Portland Parks & Recreation and the Bureau of Environmental Services are collaborating at Irving Park to create nature patches and rain gardens that will capture rainwater, foster habitat for wildlife, and add natural features for you to enjoy.
Several areas on the west side of Irving Park will be converted to natural landscaping that will include flowering native plants, stormwater swales, logs, boulders, split-rail fencing, and paths.
Nature patches and rain gardens will capture the large volume of rain that flows off the park's hilly and compacted terrain. Capturing rainwater is especially important during storms to reduce flooding in nearby streets and to help prevent the public sewer system from being overwhelmed by stormwater.
This project will bring nature to the neighborhood that works to protect public health and the environment by helping prevent flooding, sewer backups into basements, and overflows into the Willamette River during heavy rain.
Areas targeted for nature patch landscaping include the degraded slopes around the basketball courts and between the dog-off-leash-area and the picnic areas. The design for the nature patch will be available later this summer. Click here to view the map of stormwater features coming to the park.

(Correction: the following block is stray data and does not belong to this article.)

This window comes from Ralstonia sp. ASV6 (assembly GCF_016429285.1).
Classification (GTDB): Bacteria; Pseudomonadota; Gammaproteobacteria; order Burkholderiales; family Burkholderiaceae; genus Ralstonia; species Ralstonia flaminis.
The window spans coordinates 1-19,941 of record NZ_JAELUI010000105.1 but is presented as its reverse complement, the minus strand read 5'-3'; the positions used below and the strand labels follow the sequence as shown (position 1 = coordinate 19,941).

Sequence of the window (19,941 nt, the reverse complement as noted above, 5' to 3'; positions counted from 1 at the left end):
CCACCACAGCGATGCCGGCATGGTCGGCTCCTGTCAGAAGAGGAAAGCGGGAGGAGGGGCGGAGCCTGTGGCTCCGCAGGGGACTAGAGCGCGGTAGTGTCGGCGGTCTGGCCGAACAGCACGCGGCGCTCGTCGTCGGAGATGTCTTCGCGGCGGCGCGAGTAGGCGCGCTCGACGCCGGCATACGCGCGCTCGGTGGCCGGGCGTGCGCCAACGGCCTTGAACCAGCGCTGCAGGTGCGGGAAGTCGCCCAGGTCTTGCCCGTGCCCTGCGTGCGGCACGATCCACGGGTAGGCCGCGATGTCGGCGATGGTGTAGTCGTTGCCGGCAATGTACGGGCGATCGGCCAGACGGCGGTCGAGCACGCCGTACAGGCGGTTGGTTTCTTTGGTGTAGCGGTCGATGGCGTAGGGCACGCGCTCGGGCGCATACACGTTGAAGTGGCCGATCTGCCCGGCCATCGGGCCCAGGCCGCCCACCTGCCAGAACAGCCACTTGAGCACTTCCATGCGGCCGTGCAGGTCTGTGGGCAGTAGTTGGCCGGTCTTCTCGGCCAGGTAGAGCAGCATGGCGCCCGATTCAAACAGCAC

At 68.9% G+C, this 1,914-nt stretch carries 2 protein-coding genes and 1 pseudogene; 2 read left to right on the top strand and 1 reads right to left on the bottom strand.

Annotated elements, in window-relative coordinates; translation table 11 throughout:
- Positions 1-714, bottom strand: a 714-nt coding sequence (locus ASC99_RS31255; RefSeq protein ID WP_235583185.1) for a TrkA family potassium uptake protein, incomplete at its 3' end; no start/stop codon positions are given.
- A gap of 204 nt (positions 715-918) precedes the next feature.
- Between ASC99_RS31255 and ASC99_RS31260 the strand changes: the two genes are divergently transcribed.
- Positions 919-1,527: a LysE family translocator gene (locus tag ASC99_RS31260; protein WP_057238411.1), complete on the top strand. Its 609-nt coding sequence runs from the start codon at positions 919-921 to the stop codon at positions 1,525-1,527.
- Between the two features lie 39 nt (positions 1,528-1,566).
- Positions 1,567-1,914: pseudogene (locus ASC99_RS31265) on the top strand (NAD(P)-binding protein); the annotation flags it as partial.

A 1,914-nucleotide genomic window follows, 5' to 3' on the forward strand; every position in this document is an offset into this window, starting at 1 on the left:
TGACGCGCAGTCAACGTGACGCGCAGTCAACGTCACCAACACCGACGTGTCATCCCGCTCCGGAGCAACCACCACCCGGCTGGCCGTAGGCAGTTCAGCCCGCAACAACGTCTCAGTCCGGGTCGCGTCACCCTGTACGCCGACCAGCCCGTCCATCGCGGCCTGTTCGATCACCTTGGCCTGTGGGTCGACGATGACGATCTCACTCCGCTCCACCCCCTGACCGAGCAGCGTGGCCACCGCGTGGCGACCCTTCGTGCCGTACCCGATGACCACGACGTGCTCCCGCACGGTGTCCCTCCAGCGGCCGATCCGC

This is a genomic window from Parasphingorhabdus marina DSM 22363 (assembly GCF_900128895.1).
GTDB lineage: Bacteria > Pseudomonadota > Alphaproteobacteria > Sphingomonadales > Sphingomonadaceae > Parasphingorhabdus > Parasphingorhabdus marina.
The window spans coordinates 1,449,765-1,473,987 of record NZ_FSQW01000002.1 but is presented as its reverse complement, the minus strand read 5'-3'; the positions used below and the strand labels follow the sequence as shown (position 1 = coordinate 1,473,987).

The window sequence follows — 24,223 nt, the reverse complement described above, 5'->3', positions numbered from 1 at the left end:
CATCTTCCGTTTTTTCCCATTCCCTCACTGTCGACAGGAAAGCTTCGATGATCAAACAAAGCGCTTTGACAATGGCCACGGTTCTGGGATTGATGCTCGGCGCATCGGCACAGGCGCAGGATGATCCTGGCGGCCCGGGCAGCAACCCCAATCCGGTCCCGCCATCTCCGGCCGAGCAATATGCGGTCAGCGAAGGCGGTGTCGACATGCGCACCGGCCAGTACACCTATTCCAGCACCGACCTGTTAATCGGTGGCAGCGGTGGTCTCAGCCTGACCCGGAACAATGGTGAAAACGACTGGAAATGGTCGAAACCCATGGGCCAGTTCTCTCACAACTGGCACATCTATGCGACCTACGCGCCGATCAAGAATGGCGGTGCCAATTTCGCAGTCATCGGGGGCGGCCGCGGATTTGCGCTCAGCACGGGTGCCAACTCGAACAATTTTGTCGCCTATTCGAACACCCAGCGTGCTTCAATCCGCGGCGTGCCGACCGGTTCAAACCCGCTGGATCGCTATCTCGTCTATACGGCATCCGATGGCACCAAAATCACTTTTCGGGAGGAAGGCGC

Please contact the project manager, Eric Rosewall, at email@example.com or 503-341-0855 with questions or concerns.
Here's how the nature patch will help capture stormwater.
While the rain gardens are currently in the early design phase, landscaping to create the nature patches will begin this fall and planting will take place over next winter.
Once the nature patch is complete, the next phase of the project will include building rain gardens to capture excessive rainfall downslope of the nature patches as well as from the basketball and tennis courts. To learn more about this phase please visit the webpage here, or contact Matt Gough with the Bureau of Environmental Services by email or phone 503-823-5352.
The Irving Park Nature Patch is funded through the BES Percent for Green Program.